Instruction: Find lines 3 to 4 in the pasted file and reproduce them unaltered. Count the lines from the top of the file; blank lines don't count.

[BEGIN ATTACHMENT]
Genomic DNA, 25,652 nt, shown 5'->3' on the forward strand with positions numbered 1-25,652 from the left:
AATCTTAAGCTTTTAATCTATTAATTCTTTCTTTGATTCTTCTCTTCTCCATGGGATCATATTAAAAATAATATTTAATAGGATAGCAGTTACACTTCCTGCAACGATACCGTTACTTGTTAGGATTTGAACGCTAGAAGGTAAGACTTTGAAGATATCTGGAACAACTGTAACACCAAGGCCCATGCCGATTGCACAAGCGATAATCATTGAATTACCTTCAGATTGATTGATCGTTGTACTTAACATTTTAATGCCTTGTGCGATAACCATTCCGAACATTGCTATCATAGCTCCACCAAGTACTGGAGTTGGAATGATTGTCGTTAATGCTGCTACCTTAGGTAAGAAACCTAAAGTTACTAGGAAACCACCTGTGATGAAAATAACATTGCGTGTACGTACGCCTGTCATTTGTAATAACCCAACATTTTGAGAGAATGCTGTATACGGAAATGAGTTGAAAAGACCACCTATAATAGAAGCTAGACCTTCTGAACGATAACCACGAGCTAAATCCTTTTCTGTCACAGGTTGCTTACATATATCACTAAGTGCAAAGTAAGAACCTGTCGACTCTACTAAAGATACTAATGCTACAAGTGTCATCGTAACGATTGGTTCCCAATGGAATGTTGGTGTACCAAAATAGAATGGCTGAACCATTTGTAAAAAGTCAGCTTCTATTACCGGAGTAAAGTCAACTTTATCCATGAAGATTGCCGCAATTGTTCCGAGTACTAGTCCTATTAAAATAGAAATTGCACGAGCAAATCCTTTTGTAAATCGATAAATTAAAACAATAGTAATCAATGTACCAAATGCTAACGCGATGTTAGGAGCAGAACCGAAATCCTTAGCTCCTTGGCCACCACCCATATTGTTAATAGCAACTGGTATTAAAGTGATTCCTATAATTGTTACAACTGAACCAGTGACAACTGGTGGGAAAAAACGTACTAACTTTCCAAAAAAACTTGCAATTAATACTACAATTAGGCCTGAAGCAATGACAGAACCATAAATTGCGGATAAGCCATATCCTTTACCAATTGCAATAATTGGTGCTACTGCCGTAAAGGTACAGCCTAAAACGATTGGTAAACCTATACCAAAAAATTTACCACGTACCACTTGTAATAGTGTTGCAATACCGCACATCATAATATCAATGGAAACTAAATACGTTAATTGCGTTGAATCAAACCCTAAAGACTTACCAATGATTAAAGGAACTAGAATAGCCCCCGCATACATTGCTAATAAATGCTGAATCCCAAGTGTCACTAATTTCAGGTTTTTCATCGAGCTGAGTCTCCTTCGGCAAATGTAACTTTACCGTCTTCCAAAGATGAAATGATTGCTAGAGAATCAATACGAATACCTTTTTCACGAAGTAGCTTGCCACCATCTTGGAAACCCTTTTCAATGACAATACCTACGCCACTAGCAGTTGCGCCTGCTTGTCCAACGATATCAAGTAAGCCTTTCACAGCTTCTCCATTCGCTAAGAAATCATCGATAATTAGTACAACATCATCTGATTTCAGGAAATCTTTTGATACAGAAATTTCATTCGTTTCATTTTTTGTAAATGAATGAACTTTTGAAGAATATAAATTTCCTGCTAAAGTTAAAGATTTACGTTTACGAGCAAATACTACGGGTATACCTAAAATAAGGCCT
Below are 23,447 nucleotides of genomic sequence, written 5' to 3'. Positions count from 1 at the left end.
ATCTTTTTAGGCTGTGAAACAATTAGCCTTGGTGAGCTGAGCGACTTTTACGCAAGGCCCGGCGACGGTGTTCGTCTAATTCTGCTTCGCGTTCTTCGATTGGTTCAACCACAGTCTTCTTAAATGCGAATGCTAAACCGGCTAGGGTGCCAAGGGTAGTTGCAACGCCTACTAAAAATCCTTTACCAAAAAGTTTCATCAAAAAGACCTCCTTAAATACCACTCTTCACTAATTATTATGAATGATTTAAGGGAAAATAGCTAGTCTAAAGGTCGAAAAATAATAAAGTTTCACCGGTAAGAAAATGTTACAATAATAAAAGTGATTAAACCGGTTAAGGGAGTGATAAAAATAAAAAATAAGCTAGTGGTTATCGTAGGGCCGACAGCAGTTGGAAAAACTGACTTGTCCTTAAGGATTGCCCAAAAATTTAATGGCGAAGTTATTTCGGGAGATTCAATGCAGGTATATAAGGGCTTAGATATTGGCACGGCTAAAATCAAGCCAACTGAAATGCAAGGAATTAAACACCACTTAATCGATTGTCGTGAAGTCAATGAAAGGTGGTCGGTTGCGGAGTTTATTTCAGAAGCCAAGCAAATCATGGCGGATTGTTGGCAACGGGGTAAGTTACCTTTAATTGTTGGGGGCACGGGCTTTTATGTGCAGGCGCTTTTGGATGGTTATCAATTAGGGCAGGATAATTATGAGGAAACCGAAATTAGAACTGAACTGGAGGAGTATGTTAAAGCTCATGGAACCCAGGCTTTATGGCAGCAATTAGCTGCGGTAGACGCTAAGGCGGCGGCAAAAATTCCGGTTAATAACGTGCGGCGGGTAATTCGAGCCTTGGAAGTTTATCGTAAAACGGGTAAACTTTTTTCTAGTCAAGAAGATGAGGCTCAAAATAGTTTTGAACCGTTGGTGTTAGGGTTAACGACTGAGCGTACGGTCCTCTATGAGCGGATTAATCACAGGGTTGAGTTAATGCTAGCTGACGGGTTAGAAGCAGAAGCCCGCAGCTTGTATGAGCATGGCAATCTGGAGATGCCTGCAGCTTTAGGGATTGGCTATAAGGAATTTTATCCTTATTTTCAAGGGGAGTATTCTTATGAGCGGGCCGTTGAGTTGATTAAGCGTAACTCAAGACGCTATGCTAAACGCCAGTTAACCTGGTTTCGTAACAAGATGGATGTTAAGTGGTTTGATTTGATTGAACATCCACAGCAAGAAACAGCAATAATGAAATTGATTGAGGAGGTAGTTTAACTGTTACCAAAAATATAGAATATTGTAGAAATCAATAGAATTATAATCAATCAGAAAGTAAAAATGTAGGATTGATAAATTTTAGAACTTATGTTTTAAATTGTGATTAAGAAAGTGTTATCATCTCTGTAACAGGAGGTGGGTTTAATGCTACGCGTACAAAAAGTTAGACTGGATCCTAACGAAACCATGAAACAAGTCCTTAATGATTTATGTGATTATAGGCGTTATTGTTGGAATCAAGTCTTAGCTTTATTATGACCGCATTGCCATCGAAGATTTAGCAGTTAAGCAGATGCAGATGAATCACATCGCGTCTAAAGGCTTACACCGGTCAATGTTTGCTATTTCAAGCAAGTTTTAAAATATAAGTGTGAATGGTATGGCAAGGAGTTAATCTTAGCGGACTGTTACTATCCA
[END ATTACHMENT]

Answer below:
Below are 23,447 nucleotides of genomic sequence, written 5' to 3'. Positions count from 1 at the left end.
ATCTTTTTAGGCTGTGAAACAATTAGCCTTGGTGAGCTGAGCGACTTTTACGCAAGGCCCGGCGACGGTGTTCGTCTAATTCTGCTTCGCGTTCTTCGATTGGTTCAACCACAGTCTTCTTAAATGCGAATGCTAAACCGGCTAGGGTGCCAAGGGTAGTTGCAACGCCTACTAAAAATCCTTTACCAAAAAGTTTCATCAAAAAGACCTCCTTAAATACCACTCTTCACTAATTATTATGAATGATTTAAGGGAAAATAGCTAGTCTAAAGGTCGAAAAATAATAAAGTTTCACCGGTAAGAAAATGTTACAATAATAAAAGTGATTAAACCGGTTAAGGGAGTGATAAAAATAAAAAATAAGCTAGTGGTTATCGTAGGGCCGACAGCAGTTGGAAAAACTGACTTGTCCTTAAGGATTGCCCAAAAATTTAATGGCGAAGTTATTTCGGGAGATTCAATGCAGGTATATAAGGGCTTAGATATTGGCACGGCTAAAATCAAGCCAACTGAAATGCAAGGAATTAAACACCACTTAATCGATTGTCGTGAAGTCAATGAAAGGTGGTCGGTTGCGGAGTTTATTTCAGAAGCCAAGCAAATCATGGCGGATTGTTGGCAACGGGGTAAGTTACCTTTAATTGTTGGGGGCACGGGCTTTTATGTGCAGGCGCTTTTGGATGGTTATCAATTAGGGCAGGATAATTATGAGGAAACCGAAATTAGAACTGAACTGGAGGAGTATGTTAAAGCTCATGGAACCCAGGCTTTATGGCAGCAATTAGCTGCGGTAGACGCTAAGGCGGCGGCAAAAATTCCGGTTAATAACGTGCGGCGGGTAATTCGAGCCTTGGAAGTTTATCGTAAAACGGGTAAACTTTTTTCTAGTCAAGAAGATGAGGCTCAAAATAGTTTTGAACCGTTGGTGTTAGGGTTAACGACTGAGCGTACGGTCCTCTATGAGCGGATTAATCACAGGGTTGAGTTAATGCTAGCTGACGGGTTAGAAGCAGAAGCCCGCAGCTTGTATGAGCATGGCAATCTGGAGATGCCTGCAGCTTTAGGGATTGGCTATAAGGAATTTTATCCTTATTTTCAAGGGGAGTATTCTTATGAGCGGGCCGTTGAGTTGATTAAGCGTAACTCAAGACGCTATGCTAAACGCCAGTTAACCTGGTTTCGTAACAAGATGGATGTTAAGTGGTTTGATTTGATTGAACATCCACAGCAAGAAACAGCAATAATGAAATTGATTGAGGAGGTAGTTTAACTGTTACCAAAAATATAGAATATTGTAGAAATCAATAGAATTATAATCAATCAGAAAGTAAAAATGTAGGATTGATAAATTTTAGAACTTATGTTTTAAATTGTGATTAAGAAAGTGTTATCATCTCTGTAACAGGAGGTGGGTTTAATGCTACGCGTACAAAAAGTTAGACTGGATCCTAACGAAACCATGAAACAAGTCCTTAATGATTTATGTGATTATAGGCGTTATTGTTGGAATCAAGTCTTAGCTTTATTATGACCGCATTGCCATCGAAGATTTAGCAGTTAAGCAGATGCAGATGAATCACATCGCGTCTAAAGGCTTACACCGGTCAATGTTTGCTATTTCAAGCAAGTTTTAAAATATAAGTGTGAATGGTATGGCAAGGAGTTAATCTTAGCGGACTGTTACTATCCA